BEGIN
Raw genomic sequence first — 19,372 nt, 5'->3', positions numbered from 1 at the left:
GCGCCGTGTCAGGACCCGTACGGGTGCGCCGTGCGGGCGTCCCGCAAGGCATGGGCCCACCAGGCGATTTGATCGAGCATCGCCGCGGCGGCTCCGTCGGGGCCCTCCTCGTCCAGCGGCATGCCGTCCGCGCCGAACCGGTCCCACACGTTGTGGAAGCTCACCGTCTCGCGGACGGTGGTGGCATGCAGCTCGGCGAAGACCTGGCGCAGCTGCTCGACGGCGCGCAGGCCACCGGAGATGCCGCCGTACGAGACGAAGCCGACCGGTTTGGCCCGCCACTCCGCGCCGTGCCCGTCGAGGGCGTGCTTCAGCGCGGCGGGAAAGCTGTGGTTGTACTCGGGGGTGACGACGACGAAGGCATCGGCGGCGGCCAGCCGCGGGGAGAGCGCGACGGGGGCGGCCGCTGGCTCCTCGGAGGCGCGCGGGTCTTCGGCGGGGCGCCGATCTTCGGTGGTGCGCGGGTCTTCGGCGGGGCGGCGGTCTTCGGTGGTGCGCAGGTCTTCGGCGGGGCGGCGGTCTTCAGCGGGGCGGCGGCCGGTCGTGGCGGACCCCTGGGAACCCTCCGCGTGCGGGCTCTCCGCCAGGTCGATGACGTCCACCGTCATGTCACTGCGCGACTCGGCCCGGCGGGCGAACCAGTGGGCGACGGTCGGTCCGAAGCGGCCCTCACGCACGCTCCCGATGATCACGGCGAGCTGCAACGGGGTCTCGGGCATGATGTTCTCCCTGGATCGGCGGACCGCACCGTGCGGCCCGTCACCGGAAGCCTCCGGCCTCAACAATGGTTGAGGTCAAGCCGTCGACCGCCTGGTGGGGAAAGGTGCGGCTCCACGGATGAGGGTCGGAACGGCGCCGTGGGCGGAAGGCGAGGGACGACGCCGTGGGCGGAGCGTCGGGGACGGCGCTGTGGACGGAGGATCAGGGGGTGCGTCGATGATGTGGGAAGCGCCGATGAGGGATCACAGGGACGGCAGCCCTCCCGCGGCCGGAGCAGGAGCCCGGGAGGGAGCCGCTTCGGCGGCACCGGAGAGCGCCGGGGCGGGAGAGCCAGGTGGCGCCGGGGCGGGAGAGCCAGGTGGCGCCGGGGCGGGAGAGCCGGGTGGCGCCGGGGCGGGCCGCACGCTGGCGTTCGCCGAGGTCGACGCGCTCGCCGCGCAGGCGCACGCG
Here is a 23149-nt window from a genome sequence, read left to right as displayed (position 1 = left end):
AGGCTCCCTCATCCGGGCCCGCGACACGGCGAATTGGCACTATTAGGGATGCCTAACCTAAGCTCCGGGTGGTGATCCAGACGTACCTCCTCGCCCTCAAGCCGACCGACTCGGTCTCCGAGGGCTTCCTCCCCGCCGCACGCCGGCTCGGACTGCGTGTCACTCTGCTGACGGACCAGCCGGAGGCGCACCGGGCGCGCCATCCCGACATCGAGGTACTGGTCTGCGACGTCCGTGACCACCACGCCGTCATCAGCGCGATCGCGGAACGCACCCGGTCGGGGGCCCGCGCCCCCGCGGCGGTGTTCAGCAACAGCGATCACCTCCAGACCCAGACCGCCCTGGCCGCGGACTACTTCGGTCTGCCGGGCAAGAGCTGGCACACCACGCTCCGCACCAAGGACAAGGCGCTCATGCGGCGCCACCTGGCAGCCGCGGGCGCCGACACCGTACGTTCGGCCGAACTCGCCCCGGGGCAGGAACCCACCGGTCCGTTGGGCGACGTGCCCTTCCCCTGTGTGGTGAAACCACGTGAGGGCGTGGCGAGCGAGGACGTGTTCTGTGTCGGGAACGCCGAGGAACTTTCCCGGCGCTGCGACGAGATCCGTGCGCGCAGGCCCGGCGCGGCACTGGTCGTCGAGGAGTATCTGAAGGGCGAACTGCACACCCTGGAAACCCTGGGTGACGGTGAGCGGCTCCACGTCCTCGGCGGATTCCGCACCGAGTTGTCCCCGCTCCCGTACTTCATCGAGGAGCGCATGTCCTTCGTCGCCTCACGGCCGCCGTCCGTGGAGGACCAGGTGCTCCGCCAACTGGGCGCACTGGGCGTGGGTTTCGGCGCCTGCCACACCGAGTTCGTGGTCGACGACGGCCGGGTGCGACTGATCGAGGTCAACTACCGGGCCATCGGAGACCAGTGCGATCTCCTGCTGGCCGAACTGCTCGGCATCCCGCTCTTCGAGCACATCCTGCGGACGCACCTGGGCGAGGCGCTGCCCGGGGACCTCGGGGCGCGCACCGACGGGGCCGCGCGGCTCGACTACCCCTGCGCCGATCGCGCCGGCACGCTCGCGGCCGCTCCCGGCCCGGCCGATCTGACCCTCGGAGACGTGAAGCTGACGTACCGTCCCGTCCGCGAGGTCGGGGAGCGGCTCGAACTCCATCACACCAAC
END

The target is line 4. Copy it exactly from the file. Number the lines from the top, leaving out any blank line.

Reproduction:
AGGCTCCCTCATCCGGGCCCGCGACACGGCGAATTGGCACTATTAGGGATGCCTAACCTAAGCTCCGGGTGGTGATCCAGACGTACCTCCTCGCCCTCAAGCCGACCGACTCGGTCTCCGAGGGCTTCCTCCCCGCCGCACGCCGGCTCGGACTGCGTGTCACTCTGCTGACGGACCAGCCGGAGGCGCACCGGGCGCGCCATCCCGACATCGAGGTACTGGTCTGCGACGTCCGTGACCACCACGCCGTCATCAGCGCGATCGCGGAACGCACCCGGTCGGGGGCCCGCGCCCCCGCGGCGGTGTTCAGCAACAGCGATCACCTCCAGACCCAGACCGCCCTGGCCGCGGACTACTTCGGTCTGCCGGGCAAGAGCTGGCACACCACGCTCCGCACCAAGGACAAGGCGCTCATGCGGCGCCACCTGGCAGCCGCGGGCGCCGACACCGTACGTTCGGCCGAACTCGCCCCGGGGCAGGAACCCACCGGTCCGTTGGGCGACGTGCCCTTCCCCTGTGTGGTGAAACCACGTGAGGGCGTGGCGAGCGAGGACGTGTTCTGTGTCGGGAACGCCGAGGAACTTTCCCGGCGCTGCGACGAGATCCGTGCGCGCAGGCCCGGCGCGGCACTGGTCGTCGAGGAGTATCTGAAGGGCGAACTGCACACCCTGGAAACCCTGGGTGACGGTGAGCGGCTCCACGTCCTCGGCGGATTCCGCACCGAGTTGTCCCCGCTCCCGTACTTCATCGAGGAGCGCATGTCCTTCGTCGCCTCACGGCCGCCGTCCGTGGAGGACCAGGTGCTCCGCCAACTGGGCGCACTGGGCGTGGGTTTCGGCGCCTGCCACACCGAGTTCGTGGTCGACGACGGCCGGGTGCGACTGATCGAGGTCAACTACCGGGCCATCGGAGACCAGTGCGATCTCCTGCTGGCCGAACTGCTCGGCATCCCGCTCTTCGAGCACATCCTGCGGACGCACCTGGGCGAGGCGCTGCCCGGGGACCTCGGGGCGCGCACCGACGGGGCCGCGCGGCTCGACTACCCCTGCGCCGATCGCGCCGGCACGCTCGCGGCCGCTCCCGGCCCGGCCGATCTGACCCTCGGAGACGTGAAGCTGACGTACCGTCCCGTCCGCGAGGTCGGGGAGCGGCTCGAACTCCATCACACCAAC